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dc.contributor.authorMcCabe, Rebecca
dc.contributor.authorNowak, Margaret
dc.contributor.authorMullen, Scott
dc.identifier.citationMcCabe, Rebecca and Nowak, Margaret and Mullen, Scott (2005) Nursing careers: What motivated nurses to choose their profession?, Women in Social and Economic Research Working Paper Series: no. 41, Curtin University of Technology, Curtin Business School.

This paper considers self-reported reasons for choosing to be a nurse and intentions related toremaining in the profession. The data are drawn from a survey of Western AustralianRegistered Nurses which was part of a broader study of issues for recruitment and retention ofnurses in the context of current labour market opportunities for women. The paper finds thatwhat we have termed the ?intrinsic attraction? of nursing has been a key element in the decisionto enter nursing for the bulk of nurses while ?employment security? aspects of the job are also afocus. Interestingly only a minority of nurses rated the ?extrinsic rewards? highly as a factor indecision making. The paper notes that there are some areas of significant difference in nursingcareer selection motivation between older and younger nurses; this finding does have policyimplications for both health authorities and employers.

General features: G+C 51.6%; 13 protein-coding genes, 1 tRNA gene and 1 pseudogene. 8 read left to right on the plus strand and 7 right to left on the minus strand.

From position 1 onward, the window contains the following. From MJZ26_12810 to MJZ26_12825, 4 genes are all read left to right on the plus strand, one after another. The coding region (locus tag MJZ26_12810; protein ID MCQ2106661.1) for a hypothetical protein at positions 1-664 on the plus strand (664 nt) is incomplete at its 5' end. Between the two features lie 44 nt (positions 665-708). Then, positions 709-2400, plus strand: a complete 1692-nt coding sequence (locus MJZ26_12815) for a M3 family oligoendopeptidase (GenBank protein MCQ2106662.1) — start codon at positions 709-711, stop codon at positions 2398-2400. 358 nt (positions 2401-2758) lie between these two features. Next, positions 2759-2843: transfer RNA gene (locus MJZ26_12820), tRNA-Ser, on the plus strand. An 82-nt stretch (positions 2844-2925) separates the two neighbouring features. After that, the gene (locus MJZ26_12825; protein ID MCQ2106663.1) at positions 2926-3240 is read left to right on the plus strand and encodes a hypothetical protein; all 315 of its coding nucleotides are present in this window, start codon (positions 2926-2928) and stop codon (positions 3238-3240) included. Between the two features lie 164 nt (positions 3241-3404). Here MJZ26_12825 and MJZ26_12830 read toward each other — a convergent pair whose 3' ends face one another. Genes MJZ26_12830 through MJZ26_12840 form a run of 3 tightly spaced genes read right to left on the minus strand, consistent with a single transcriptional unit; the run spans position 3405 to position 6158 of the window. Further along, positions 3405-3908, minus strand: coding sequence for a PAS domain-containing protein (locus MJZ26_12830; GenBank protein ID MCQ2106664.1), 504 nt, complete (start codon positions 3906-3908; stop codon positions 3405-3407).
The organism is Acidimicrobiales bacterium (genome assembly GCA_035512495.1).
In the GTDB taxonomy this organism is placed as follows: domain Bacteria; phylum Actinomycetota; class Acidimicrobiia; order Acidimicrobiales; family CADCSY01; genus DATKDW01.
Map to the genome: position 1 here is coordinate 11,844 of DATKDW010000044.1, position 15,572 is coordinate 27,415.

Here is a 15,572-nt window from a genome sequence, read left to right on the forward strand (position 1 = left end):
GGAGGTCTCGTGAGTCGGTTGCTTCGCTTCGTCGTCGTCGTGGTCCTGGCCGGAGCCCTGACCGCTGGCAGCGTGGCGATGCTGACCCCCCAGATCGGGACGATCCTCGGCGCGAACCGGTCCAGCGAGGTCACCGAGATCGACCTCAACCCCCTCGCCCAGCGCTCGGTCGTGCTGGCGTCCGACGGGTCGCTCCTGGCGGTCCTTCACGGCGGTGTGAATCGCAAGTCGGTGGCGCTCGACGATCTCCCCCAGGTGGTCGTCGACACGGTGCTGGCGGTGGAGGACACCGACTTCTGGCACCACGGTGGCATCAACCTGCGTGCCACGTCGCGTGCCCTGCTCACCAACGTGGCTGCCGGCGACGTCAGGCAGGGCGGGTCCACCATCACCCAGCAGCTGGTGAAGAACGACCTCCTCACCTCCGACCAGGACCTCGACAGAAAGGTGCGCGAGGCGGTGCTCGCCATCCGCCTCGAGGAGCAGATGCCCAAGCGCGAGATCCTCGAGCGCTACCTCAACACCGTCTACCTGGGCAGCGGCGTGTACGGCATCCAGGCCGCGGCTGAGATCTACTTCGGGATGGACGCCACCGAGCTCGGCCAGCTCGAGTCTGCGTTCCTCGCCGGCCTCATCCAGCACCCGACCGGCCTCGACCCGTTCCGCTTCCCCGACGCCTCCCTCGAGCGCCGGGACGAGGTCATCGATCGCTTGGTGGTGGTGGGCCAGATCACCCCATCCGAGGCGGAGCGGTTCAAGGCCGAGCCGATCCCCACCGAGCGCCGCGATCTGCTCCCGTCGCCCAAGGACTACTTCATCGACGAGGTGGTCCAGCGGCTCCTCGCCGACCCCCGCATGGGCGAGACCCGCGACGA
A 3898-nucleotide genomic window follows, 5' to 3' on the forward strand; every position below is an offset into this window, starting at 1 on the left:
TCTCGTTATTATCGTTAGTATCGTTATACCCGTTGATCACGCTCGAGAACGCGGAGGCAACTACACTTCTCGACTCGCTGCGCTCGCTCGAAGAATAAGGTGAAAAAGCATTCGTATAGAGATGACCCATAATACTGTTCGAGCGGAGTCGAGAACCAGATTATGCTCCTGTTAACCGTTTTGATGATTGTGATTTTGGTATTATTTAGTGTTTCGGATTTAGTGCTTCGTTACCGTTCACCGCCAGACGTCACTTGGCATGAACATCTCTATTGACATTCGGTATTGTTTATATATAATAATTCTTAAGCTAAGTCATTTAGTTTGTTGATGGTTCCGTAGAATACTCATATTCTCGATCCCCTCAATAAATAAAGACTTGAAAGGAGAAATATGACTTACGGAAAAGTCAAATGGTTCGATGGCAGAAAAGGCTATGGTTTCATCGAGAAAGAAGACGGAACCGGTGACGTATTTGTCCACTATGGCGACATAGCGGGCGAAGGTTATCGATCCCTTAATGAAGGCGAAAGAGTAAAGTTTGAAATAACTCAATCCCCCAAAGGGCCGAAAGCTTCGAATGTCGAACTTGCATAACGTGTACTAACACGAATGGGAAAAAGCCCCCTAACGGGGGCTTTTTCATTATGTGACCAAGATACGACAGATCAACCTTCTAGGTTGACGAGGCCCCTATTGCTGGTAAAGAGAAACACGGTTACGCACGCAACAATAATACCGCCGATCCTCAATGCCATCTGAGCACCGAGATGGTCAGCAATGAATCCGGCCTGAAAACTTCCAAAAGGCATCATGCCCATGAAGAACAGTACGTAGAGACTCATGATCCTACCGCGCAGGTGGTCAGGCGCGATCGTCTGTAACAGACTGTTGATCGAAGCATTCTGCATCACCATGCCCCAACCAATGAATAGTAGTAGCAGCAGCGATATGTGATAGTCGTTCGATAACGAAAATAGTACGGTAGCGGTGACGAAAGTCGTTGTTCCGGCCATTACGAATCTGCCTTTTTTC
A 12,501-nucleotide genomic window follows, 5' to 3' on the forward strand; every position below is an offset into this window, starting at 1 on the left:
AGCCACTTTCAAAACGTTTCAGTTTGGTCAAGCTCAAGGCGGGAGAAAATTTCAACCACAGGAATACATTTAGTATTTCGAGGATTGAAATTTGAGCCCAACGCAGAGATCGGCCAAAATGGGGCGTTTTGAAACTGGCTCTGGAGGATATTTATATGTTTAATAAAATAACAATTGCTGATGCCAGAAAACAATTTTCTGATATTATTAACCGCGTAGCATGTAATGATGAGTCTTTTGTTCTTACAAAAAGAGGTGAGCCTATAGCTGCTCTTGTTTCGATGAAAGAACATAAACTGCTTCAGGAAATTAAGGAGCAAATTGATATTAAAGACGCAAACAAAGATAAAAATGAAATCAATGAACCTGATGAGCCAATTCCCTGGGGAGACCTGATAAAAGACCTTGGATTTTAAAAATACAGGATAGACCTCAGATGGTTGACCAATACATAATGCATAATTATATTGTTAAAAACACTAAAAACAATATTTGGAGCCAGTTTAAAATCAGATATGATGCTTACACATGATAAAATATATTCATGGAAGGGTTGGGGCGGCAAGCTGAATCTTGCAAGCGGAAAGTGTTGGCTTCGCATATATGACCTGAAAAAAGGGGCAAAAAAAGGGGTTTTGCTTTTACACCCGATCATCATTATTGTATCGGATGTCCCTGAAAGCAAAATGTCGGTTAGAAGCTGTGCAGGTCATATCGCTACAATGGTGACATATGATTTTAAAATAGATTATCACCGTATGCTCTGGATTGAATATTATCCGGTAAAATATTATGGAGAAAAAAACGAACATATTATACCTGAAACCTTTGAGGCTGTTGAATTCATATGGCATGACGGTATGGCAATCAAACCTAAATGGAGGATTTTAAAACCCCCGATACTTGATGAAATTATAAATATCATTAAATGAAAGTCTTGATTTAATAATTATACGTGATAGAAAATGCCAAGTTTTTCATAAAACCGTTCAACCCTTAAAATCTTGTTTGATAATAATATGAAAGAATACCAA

dc.publisherCurtin University of Technology
dc.titleNursing careers: What motivated nurses to choose their profession?
dc.typeWorking Paper
dcterms.source.seriesWomen in Social and Economic Research Working Paper Series
curtin.accessStatusOpen access
curtin.facultyCurtin Business School

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